Poet laureate steps in as vibrant arts festival loses its headline act

Last minute panic struck event organisers this year – the main attraction had cancelled.

Poet and great-great granddaughter of Charles Darwin, Ruth Padel, was due to speak at the festival, in line with the event theme Evolution Revolution.

Her withdrawal could have spelled disaster for the organisers.

Festival co-ordinator Rebecca Yorke says: "We decided to either cancel or get somebody really fantastic."

The "somebody really fantastic" has turned out to be poet Carol Ann Duffy, and getting the first female Poet Laureate to be the star attraction was a great coup for the festival.

The colourful two-week event, running from June 26 to July 12 is set against the backdrop of "a vibrant, quirky and funky community" says Rebecca Yorke.

"Hebden reflects the vibrant festival, and it ties in with the feel of the town. The box office has become the hub of the community and the involvement of the locals is important for the success of the event," she says.

Organisers of the festival are not looking to pack auditoriums with a sea of squashed audience members – the aim is to offer small gatherings, the chance to meet authors in a relaxed but intimate atmosphere (there are only 120 seats available to catch Duffy's readings).

The festival will see Duffy read from her most recent collections such as The World's Wife and Europa.

Writer Jan Fortune-Wood will be joining the session to read extracts from her novel Stale Bread and Miracles, which recounts her career change from female priest

to writer.

Event organisers believe this reflects the festival theme of gradual change and development.

Yorke says: "It's all about artistic evolution. It's about how art forms change.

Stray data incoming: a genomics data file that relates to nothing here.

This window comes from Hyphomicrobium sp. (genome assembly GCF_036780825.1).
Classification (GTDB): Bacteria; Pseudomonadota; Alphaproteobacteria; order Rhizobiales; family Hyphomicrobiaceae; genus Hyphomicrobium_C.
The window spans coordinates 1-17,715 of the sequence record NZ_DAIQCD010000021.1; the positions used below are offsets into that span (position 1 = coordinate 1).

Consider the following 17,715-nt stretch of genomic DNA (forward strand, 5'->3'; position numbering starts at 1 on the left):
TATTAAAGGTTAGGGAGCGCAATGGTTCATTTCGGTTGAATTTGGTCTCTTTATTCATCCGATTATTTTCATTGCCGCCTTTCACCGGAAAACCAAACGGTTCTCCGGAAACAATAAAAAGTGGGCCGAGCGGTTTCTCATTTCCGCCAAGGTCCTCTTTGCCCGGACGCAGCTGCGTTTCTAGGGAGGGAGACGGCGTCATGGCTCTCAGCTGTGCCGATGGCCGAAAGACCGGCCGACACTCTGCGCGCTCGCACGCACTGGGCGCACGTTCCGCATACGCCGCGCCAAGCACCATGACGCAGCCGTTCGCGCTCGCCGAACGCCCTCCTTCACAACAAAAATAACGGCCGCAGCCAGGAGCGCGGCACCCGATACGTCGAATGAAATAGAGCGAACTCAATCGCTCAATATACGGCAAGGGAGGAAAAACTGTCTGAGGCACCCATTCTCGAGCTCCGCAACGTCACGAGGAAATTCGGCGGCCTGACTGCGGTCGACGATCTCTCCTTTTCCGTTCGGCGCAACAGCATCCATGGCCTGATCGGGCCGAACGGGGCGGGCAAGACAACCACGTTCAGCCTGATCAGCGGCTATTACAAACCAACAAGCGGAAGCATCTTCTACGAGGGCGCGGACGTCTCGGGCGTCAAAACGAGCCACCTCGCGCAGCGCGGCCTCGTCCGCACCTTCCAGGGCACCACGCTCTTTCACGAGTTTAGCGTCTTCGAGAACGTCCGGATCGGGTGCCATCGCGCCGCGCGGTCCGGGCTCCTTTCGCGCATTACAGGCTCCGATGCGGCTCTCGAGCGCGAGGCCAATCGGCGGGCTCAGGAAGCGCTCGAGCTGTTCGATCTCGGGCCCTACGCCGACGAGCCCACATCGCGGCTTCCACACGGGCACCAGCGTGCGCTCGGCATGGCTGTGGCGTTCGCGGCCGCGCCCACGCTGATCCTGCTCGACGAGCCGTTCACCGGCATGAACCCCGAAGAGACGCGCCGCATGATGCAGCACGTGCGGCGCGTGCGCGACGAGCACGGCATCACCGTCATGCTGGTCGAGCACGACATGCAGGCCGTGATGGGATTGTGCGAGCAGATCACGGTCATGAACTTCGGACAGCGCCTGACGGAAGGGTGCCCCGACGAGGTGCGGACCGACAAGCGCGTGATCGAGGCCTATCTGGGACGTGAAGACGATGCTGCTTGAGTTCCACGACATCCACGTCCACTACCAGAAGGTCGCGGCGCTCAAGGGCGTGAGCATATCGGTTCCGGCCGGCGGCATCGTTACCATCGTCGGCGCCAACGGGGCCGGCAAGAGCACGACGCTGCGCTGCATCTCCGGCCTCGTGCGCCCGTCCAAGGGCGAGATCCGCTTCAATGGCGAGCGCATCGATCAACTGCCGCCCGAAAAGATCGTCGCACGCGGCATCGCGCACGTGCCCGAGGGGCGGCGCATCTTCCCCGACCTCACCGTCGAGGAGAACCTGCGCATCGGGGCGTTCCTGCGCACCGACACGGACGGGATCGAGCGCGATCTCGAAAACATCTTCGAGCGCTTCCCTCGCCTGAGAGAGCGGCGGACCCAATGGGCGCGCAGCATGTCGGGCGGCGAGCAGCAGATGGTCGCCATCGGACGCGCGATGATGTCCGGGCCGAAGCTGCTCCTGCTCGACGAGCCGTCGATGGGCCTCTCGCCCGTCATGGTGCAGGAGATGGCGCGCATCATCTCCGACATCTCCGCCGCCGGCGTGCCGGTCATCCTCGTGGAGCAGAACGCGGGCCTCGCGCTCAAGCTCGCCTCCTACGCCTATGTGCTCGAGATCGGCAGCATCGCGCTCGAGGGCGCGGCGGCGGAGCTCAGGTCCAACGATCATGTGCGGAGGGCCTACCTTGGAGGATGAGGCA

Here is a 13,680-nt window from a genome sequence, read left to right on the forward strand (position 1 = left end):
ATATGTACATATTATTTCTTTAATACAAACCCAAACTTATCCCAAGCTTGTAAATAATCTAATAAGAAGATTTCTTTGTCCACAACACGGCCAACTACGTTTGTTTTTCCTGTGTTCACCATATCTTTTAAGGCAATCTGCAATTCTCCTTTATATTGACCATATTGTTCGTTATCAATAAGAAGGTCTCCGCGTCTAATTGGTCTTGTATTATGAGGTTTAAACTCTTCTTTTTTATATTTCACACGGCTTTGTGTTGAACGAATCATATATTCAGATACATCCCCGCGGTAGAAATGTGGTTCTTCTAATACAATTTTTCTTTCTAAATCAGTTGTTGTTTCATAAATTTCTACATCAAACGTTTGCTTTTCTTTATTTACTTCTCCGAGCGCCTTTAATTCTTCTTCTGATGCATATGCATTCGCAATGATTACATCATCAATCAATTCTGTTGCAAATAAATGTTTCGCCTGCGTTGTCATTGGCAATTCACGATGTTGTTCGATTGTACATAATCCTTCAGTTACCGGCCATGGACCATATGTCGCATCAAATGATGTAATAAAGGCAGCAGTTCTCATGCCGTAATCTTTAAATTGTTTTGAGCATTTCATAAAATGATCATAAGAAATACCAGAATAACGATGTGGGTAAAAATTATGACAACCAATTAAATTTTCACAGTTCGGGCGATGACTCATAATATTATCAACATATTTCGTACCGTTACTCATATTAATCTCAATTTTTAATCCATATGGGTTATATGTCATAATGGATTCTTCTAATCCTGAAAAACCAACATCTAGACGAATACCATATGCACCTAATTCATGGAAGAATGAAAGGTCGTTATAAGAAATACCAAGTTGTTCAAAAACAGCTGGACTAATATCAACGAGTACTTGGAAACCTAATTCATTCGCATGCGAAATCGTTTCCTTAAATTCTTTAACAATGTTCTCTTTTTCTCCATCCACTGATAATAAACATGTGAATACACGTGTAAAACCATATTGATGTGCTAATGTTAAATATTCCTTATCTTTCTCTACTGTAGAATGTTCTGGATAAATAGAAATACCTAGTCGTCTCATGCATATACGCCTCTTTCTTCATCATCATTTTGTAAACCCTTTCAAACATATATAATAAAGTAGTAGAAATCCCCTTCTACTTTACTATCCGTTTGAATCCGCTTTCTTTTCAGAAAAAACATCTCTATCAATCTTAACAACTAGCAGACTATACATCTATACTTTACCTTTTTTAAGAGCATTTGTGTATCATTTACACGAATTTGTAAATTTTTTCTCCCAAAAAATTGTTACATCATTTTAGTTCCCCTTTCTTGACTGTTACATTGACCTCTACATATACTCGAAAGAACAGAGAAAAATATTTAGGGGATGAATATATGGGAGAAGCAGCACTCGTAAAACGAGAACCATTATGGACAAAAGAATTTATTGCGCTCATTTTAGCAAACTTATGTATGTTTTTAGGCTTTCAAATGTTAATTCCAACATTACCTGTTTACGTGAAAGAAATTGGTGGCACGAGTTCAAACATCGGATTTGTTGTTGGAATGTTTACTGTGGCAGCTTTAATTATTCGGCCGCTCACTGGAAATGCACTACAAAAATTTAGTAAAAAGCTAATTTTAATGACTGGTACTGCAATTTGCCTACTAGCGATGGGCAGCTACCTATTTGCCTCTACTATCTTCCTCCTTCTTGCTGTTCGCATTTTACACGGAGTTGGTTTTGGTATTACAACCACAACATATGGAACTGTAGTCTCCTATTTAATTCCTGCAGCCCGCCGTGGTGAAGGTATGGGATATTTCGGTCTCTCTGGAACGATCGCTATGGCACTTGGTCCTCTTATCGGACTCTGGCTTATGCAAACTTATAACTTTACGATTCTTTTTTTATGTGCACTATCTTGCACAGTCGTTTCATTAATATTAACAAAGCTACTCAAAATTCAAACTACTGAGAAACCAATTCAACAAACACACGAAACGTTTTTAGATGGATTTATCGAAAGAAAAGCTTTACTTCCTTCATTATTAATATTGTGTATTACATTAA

"For example, Simon Armitage is best known as a poet but he will be attending to play music with his band The Scaremongers."

Romantic fiction writers Katie Fforde and Eleanor Moran are taking a two- pronged approach to the festivities and getting involved in a double whammy of romance discussion on the same day.

A literary lunch followed by a reading from their novels maps how romantic fiction has evolved since the days of Mills and Boon novels – women are no longer bound to the kitchen sink by their apron strings.

Instead they are reading contemporary romantic fiction and feeling the tug of their heart strings.

Perhaps they are even thinking of writing a book of their own. It's safe to say everyone has got a book in them – hidden somewhere under the drudgery of their nine to five. So fulfill that pipe dream.

Capitalise on your ambition and don't become a closet writer. Instead attend David Armstrong's writing workshop entitled "How not to be a writer".

Well, if it doesn't offer encouragement, at least it'll be a learning experience.

For any current writers out there who are living on a pittance, there's the chance to visit free events on the two Saturdays of the festival.

The free entertainment targets those who wouldn't normally buy a ticket and is especially important these days given the current economic climate.

Festival goers can take advantage of the free street entertainment in St Michael's Square.

When money's tight, it's easier to attend a local attraction and laugh away the recession blues cheaply. So by all means fill up on the literature but leave some room for giggles with comedians Jon Richardson and Shappi Khorsandi – laughter is the best medicine for an empty pocket and bank account.

For the younger festival goers who are far too little to think about the woes of a fast diminishing bank balance, there is a children's puppet show to attend.

Long Nose Puppets will perform Flyaway Katie, a show about the power of imagination.

The adults in the audience will no doubt be imagining a lottery win.

Aside from that there are plenty of music events for those who like to step to the beat of their own drum.

On the opening day of the festival, the Dhol Foundation will set the rhythm for the fortnight-long event with their giant Indian-style drums and bhangra beats.

Events not to be missed

Sunday June 28:

David Armstrong's writing workshop for those who can't help but write. There are two sessions between 10am and 5pm and tickets cost 8.

Saturday July 4:

Contemporary romantic fiction writers Katie Fforde and Eleanor Moran's literary lunch followed by a reading session at the Artsmill at 4.30pm.

Tuesday July 7:

Poetry reading by star guest Carol Ann Duffy at the Little Theatre at 8pm.

Friday July 10:

A stage version of 'The World's Wife' – collection of Carol Anne Duffy poems. Tickets 10 and the action starts just before 8pm.

Saturday July 11:

Book reading by author A L Kennedy at Hebden Bridge Little Theatre at 8pm.